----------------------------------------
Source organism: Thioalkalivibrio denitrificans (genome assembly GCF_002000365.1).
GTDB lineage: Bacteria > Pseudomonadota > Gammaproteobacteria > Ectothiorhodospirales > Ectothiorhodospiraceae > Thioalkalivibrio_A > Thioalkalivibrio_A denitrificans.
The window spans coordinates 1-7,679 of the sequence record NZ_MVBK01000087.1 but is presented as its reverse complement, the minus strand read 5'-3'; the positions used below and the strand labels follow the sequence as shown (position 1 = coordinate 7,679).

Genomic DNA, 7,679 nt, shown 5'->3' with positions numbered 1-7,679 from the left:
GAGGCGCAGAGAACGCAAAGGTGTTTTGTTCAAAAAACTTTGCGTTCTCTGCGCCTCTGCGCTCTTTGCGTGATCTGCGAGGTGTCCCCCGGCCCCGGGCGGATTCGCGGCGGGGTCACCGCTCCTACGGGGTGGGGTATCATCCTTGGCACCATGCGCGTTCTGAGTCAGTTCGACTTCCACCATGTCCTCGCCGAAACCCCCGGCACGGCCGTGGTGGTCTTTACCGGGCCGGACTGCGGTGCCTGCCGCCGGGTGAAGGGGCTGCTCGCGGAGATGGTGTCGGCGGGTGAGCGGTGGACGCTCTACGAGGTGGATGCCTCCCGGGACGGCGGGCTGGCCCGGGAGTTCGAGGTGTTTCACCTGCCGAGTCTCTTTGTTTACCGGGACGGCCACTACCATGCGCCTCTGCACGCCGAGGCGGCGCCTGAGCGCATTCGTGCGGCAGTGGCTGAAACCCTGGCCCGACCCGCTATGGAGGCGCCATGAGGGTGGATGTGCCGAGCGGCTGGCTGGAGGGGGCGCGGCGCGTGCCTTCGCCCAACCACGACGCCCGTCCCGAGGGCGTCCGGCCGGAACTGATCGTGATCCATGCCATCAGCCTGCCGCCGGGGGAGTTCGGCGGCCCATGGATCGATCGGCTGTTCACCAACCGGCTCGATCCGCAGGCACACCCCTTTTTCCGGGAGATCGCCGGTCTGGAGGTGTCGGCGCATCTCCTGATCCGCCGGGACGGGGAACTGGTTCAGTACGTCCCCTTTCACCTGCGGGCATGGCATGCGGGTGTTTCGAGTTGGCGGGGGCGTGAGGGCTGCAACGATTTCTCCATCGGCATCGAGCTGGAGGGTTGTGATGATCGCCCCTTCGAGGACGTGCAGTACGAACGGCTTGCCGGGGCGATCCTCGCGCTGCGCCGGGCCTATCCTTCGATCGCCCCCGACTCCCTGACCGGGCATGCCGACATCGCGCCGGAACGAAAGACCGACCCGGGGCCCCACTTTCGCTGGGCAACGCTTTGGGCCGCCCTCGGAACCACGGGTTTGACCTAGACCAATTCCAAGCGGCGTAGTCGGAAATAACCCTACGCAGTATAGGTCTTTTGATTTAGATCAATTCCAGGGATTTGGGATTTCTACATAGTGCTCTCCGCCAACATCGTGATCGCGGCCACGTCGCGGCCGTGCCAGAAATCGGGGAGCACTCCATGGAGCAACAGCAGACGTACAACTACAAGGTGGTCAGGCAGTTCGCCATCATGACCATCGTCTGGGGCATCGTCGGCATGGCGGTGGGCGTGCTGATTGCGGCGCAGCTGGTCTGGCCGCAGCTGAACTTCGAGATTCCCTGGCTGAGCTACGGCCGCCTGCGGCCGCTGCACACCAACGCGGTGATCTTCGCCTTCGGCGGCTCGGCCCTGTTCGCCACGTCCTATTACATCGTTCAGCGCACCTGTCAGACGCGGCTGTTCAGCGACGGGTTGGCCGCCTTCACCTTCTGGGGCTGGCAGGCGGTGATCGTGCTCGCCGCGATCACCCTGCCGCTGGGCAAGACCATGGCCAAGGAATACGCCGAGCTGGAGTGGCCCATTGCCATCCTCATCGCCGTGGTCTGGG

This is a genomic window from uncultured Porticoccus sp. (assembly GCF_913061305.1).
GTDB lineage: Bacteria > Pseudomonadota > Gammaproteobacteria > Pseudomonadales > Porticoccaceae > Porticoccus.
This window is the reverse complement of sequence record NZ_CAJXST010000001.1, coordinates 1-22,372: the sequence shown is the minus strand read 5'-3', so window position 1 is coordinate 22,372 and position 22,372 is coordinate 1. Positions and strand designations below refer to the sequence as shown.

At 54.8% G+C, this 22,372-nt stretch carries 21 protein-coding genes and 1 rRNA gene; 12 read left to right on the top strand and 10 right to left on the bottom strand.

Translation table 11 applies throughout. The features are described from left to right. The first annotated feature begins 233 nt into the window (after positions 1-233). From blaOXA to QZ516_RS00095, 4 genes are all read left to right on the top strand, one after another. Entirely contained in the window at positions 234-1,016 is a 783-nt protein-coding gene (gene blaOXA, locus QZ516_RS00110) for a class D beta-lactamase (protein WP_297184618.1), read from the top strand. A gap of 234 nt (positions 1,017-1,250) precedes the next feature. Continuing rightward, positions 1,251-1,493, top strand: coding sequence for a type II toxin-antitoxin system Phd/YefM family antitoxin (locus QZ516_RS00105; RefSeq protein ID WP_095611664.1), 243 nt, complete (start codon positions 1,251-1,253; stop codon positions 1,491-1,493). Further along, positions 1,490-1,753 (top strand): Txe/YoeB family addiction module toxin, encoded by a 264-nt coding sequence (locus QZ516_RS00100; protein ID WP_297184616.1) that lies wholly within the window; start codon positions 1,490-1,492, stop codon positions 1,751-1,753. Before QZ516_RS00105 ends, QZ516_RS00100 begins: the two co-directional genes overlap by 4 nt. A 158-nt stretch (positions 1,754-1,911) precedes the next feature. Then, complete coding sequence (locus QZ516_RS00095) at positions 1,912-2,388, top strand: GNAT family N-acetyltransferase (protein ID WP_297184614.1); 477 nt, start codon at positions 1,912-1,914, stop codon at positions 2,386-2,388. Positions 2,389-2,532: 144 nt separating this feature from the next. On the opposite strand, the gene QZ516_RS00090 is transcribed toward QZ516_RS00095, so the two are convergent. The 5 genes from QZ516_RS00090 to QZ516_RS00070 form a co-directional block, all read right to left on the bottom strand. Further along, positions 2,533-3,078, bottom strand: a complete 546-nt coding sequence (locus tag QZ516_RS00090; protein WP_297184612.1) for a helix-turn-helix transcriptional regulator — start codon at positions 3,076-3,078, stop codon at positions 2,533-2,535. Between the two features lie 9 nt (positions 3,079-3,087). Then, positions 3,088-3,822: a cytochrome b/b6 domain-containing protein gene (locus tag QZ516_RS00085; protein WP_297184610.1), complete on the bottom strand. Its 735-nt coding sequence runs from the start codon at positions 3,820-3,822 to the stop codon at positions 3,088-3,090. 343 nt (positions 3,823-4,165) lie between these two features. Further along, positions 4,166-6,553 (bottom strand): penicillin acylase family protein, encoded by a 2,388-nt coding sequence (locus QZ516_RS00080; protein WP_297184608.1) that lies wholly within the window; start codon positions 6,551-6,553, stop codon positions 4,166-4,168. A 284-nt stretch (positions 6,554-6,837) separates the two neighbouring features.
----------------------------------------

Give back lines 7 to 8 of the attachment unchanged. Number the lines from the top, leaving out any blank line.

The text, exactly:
GTDB lineage: Bacteria > Pseudomonadota > Gammaproteobacteria > Pseudomonadales > Porticoccaceae > Porticoccus.
This window is the reverse complement of sequence record NZ_CAJXST010000001.1, coordinates 1-22,372: the sequence shown is the minus strand read 5'-3', so window position 1 is coordinate 22,372 and position 22,372 is coordinate 1. Positions and strand designations below refer to the sequence as shown.